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Author Topic: How late, is too late?  (Read 2428 times)
manowar422
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« on: August 25, 2005, 10:32:45 PM »

About that SUCCESSFUL fall split I'm thinking
of making, please give your thoughts, or ideas.

How late would you wait smiley

My hive is really strong Cool

When split, the hives would have;

20 med. frames each of exactly half the hives
resources (maybe 30 each if I wait long enough).

100 lbs. (a deep super) of capped honey on top
of each brood chamber.

New bought queen for the "new" hive.
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Joseph Clemens
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« Reply #1 on: August 26, 2005, 04:24:10 AM »

It depends on the conditions where you keep your bees. Here in Tucson, Arizona I can continue to do many things year-round that can't be done in more northerly climates here in North America, like raise and mate queens.
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Joseph Clemens
Beekeeping since 1964
10+ years in Tucson, Arizona
12+ hives and 15+ nucs
No chemicals -- no treatments of any kind, EVER.
stilllearning
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« Reply #2 on: August 26, 2005, 07:26:50 AM »

20 frames each of medium for each hive plus a deep super
for each hive that is full will make a couple of excellent hives
if you sucessfully get them both queened
the 20 frames each is  2 medium 10 frame brood boxes plus a full
deep in your area, I would winter that combination any day in the Texas
Panhandel which is much colder than your area in winter, as I remember Dallas area, it doesnt get that cold for too long down there.
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Wayne Cole
Michael Bush
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« Reply #3 on: August 26, 2005, 09:34:52 AM »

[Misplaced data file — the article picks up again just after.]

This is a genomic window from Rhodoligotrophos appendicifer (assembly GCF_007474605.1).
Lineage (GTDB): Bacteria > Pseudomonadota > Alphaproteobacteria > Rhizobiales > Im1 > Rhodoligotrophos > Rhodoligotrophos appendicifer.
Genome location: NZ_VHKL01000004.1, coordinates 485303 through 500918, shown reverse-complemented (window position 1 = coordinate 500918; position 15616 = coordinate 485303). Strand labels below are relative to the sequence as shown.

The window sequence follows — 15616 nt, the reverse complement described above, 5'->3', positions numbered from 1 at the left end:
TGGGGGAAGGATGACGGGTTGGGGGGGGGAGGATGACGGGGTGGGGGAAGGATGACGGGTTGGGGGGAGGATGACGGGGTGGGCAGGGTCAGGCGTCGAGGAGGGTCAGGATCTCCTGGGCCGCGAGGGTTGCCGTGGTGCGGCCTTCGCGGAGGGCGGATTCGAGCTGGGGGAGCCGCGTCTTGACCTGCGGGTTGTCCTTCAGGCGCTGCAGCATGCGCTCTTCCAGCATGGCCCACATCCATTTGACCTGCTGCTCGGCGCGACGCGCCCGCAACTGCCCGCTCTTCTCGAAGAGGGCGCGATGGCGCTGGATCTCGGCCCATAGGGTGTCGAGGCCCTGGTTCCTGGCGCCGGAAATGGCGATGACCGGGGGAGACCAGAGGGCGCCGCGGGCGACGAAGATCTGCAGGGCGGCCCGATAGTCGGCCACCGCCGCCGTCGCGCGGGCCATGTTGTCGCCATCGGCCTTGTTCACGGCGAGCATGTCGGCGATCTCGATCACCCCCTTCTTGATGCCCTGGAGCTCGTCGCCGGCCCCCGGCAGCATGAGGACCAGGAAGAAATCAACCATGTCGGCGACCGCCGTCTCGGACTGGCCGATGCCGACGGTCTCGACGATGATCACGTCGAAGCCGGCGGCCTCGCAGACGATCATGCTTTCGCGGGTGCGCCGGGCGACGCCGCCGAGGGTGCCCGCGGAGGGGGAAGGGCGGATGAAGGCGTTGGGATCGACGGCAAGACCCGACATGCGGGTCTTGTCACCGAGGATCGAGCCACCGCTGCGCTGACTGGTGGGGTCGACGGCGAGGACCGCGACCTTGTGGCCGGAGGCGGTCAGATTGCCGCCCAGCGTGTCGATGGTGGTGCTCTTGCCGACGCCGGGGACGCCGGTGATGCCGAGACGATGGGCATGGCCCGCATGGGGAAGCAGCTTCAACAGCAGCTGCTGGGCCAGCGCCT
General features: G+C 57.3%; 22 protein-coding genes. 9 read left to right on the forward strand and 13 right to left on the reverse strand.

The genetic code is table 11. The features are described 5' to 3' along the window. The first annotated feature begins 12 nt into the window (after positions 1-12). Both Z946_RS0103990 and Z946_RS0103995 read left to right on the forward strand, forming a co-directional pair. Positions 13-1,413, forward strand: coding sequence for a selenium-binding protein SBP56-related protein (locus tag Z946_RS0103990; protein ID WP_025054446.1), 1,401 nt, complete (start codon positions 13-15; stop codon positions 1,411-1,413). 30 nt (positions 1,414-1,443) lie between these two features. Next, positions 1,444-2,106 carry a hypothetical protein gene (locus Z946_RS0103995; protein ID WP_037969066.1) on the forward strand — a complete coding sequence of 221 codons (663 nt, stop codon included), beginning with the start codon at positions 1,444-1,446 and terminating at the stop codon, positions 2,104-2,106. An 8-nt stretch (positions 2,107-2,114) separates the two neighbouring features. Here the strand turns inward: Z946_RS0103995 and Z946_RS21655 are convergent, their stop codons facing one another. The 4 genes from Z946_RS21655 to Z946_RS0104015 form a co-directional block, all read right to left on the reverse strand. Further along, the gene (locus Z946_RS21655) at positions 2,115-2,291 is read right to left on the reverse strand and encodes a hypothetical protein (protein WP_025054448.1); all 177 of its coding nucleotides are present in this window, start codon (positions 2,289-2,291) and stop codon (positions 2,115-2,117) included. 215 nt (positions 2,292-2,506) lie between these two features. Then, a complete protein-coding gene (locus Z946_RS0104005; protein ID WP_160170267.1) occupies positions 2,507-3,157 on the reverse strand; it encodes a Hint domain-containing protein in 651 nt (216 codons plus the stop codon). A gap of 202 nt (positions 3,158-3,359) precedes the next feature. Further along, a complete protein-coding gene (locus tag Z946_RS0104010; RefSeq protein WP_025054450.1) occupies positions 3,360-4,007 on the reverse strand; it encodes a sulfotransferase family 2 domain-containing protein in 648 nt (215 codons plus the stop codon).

I'm not sure I understand "100 lbs. (a deep super) of capped honey on top of each brood chamber. "

If you are considering the mediums the brood chamber and you put the deeps on top of that the cluster will move up into the deep by the end of winter and you'll have a deep brood chamber.  They will do this with or without the queen and if there is an excluder she will die below in the cold.  If you want to use the mediums for the brood chamber, and if you really thing you want the deeps on (I'd just extract them and cut the boxes and frames down to mediums Smiley ) then I'd put the deeps on the bottom.

Wintering is not just about stores.  You also need a strong cluster of young bees in each hive.  Are you sure you're not spreading the bees too thin?

A medium sized cluster can overwinter here (in Southeastern Nebraska) on two ten frame mediums full of honey.  Of course you need to make sure they actually go into winter with that.  If they use it up raising fall brood or use it up raising early spring brood, then you'll have to feed somewhere in there.

A ten frame medium is about 50 pounds of honey.

Where are you located?
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Michael Bush
My website:  bushfarms.com/bees.htm
My book:  ThePracticalBeekeeper.com
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"Everything works if you let it."--Rick Nielsen
manowar422
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« Reply #4 on: August 26, 2005, 10:54:08 PM »

My location is listed under my avatar Tongue

100lbs. may be a bit optimistic as to the volume of capped honey in
the 2 deep supers on the hive right now, but they are both 10 frames
full to the brim. You folks can better tell me how much honey that is.